Students with basic needs insecurity are encouraged to reach out to their campus health center if they have any medical or mental health conditions. Many schools offer free or discounted health insurance and low-cost treatment and counseling options to enrolled students.
Federal Benefits and Other Government Programs
The U.S. government offers Social Security Disability Insurance and benefits to individuals who can't work due to medical conditions. In order to qualify, applicants must be at least 18 and not currently receiving other Social Security benefits.
Benefits for Veterans
Nearly 40,000 U.S. veterans are homeless, according to the National Alliance to End Homelessness. The GI Bill® provides educational assistance to veterans, service members, and their dependents. Candidates can access information on programs and benefits using the comparison tool on the Department of Veterans Affairs website.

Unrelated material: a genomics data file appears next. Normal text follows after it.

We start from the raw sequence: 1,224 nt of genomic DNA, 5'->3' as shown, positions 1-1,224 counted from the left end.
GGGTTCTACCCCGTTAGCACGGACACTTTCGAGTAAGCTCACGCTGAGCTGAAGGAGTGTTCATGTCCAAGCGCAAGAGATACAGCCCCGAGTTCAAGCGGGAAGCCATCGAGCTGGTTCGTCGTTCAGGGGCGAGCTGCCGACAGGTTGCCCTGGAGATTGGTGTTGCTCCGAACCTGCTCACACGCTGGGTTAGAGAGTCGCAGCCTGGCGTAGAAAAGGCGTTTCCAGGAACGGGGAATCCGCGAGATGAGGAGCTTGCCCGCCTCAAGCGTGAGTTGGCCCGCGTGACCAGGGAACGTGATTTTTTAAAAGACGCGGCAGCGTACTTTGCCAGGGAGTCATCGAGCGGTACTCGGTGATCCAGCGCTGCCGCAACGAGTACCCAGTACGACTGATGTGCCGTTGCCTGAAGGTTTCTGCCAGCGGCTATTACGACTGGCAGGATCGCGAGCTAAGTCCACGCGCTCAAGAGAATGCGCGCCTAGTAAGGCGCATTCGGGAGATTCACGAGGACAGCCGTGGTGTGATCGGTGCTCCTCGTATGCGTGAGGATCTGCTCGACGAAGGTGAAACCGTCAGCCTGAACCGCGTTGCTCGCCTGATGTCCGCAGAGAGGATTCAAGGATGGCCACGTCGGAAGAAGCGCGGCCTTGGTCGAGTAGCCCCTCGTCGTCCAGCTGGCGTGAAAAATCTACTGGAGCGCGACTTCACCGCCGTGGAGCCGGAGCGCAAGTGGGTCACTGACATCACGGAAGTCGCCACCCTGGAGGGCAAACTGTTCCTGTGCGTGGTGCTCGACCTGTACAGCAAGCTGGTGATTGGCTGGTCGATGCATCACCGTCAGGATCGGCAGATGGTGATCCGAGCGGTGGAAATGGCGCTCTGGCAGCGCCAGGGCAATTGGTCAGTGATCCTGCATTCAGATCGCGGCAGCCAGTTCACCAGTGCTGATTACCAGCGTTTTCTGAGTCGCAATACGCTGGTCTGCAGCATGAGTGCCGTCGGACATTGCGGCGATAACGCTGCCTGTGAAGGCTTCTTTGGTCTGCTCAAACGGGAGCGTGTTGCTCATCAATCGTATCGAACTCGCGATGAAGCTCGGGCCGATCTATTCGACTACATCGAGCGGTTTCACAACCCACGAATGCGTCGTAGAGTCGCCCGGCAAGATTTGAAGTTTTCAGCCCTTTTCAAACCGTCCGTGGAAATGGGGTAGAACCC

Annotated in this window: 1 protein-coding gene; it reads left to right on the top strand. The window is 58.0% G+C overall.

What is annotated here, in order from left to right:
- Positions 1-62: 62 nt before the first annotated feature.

Also known as the EITC or EIC, this tax credit targets moderate- and low-income individuals. In order to be eligible, single individuals with no children must have earned less than $15,820 in 2020 or less than $21,430 in 2021. Refer to the official IRS instructions for more information on whether you qualify for this credit and how to claim it.
Financed with funds from the U.S. Treasury, SSI provides benefits to low-income people who are disabled, blind, or over the age of 65. The monthly payments can be used to pay for food, shelter, clothing, and other essentials. SSI recipients may also qualify for Medicaid assistance to help pay for doctor visits, prescription medications, and other medical services.
The TANF program provides financial assistance to low-income families. In addition to cash payments, services include childcare assistance and job counseling. Candidates must apply for TANF benefits through their state or local welfare office.
Legal Information and Support